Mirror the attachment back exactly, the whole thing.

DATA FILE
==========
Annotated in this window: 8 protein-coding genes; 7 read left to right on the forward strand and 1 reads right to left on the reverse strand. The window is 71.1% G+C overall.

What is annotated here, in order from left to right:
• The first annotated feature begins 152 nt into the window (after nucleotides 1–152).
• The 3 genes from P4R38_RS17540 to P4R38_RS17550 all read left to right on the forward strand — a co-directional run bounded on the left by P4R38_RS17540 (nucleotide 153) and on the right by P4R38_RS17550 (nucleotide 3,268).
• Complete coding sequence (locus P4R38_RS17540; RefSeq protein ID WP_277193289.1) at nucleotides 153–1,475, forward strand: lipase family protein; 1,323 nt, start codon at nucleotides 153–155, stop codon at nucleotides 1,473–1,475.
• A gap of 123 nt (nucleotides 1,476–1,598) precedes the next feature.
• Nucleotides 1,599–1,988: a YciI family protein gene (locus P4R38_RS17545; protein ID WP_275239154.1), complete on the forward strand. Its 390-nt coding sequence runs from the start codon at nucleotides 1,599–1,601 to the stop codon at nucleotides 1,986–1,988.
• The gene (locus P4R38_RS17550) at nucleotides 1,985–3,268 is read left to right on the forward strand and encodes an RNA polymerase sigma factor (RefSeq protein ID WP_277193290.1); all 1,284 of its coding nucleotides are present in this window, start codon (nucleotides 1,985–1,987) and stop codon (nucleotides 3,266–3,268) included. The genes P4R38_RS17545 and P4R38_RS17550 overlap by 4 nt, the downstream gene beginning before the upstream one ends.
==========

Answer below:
Annotated in this window: 8 protein-coding genes; 7 read left to right on the forward strand and 1 reads right to left on the reverse strand. The window is 71.1% G+C overall.

What is annotated here, in order from left to right:
• The first annotated feature begins 152 nt into the window (after nucleotides 1–152).
• The 3 genes from P4R38_RS17540 to P4R38_RS17550 all read left to right on the forward strand — a co-directional run bounded on the left by P4R38_RS17540 (nucleotide 153) and on the right by P4R38_RS17550 (nucleotide 3,268).
• Complete coding sequence (locus P4R38_RS17540; RefSeq protein ID WP_277193289.1) at nucleotides 153–1,475, forward strand: lipase family protein; 1,323 nt, start codon at nucleotides 153–155, stop codon at nucleotides 1,473–1,475.
• A gap of 123 nt (nucleotides 1,476–1,598) precedes the next feature.
• Nucleotides 1,599–1,988: a YciI family protein gene (locus P4R38_RS17545; protein ID WP_275239154.1), complete on the forward strand. Its 390-nt coding sequence runs from the start codon at nucleotides 1,599–1,601 to the stop codon at nucleotides 1,986–1,988.
• The gene (locus P4R38_RS17550) at nucleotides 1,985–3,268 is read left to right on the forward strand and encodes an RNA polymerase sigma factor (RefSeq protein ID WP_277193290.1); all 1,284 of its coding nucleotides are present in this window, start codon (nucleotides 1,985–1,987) and stop codon (nucleotides 3,266–3,268) included. The genes P4R38_RS17545 and P4R38_RS17550 overlap by 4 nt, the downstream gene beginning before the upstream one ends.